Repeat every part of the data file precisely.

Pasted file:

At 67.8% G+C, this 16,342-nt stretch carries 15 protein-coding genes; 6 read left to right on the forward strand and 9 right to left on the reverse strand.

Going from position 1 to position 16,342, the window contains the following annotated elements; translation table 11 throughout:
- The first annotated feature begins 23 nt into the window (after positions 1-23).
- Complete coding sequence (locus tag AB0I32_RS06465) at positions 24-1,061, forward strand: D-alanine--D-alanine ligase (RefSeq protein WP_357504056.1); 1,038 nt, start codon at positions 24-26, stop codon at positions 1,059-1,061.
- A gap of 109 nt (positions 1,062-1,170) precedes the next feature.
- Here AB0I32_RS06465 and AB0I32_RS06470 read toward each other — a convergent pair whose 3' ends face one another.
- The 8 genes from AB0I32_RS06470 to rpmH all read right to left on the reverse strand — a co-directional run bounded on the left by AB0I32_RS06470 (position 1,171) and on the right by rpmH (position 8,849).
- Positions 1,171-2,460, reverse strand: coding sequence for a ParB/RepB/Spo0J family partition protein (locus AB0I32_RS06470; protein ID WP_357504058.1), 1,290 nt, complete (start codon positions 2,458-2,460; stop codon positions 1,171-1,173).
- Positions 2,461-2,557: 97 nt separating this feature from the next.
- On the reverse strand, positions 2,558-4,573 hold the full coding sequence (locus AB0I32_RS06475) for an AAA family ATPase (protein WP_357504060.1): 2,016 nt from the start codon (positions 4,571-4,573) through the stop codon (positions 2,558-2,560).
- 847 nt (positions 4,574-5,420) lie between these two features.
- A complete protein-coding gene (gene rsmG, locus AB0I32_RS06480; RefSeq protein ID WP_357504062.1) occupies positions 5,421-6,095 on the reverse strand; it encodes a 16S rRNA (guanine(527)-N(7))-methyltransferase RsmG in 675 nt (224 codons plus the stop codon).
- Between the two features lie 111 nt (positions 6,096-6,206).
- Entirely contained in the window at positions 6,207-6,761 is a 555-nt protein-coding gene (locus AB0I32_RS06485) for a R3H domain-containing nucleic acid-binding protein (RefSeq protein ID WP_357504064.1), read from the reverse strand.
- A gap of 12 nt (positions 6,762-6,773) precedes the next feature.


At 67.8% G+C, this 16,342-nt stretch carries 15 protein-coding genes; 6 read left to right on the forward strand and 9 right to left on the reverse strand.

Going from position 1 to position 16,342, the window contains the following annotated elements; translation table 11 throughout:
- The first annotated feature begins 23 nt into the window (after positions 1-23).
- Complete coding sequence (locus tag AB0I32_RS06465) at positions 24-1,061, forward strand: D-alanine--D-alanine ligase (RefSeq protein WP_357504056.1); 1,038 nt, start codon at positions 24-26, stop codon at positions 1,059-1,061.
- A gap of 109 nt (positions 1,062-1,170) precedes the next feature.
- Here AB0I32_RS06465 and AB0I32_RS06470 read toward each other — a convergent pair whose 3' ends face one another.
- The 8 genes from AB0I32_RS06470 to rpmH all read right to left on the reverse strand — a co-directional run bounded on the left by AB0I32_RS06470 (position 1,171) and on the right by rpmH (position 8,849).
- Positions 1,171-2,460, reverse strand: coding sequence for a ParB/RepB/Spo0J family partition protein (locus AB0I32_RS06470; protein ID WP_357504058.1), 1,290 nt, complete (start codon positions 2,458-2,460; stop codon positions 1,171-1,173).
- Positions 2,461-2,557: 97 nt separating this feature from the next.
- On the reverse strand, positions 2,558-4,573 hold the full coding sequence (locus AB0I32_RS06475) for an AAA family ATPase (protein WP_357504060.1): 2,016 nt from the start codon (positions 4,571-4,573) through the stop codon (positions 2,558-2,560).
- 847 nt (positions 4,574-5,420) lie between these two features.
- A complete protein-coding gene (gene rsmG, locus AB0I32_RS06480; RefSeq protein ID WP_357504062.1) occupies positions 5,421-6,095 on the reverse strand; it encodes a 16S rRNA (guanine(527)-N(7))-methyltransferase RsmG in 675 nt (224 codons plus the stop codon).
- Between the two features lie 111 nt (positions 6,096-6,206).
- Entirely contained in the window at positions 6,207-6,761 is a 555-nt protein-coding gene (locus AB0I32_RS06485) for a R3H domain-containing nucleic acid-binding protein (RefSeq protein ID WP_357504064.1), read from the reverse strand.
- A gap of 12 nt (positions 6,762-6,773) precedes the next feature.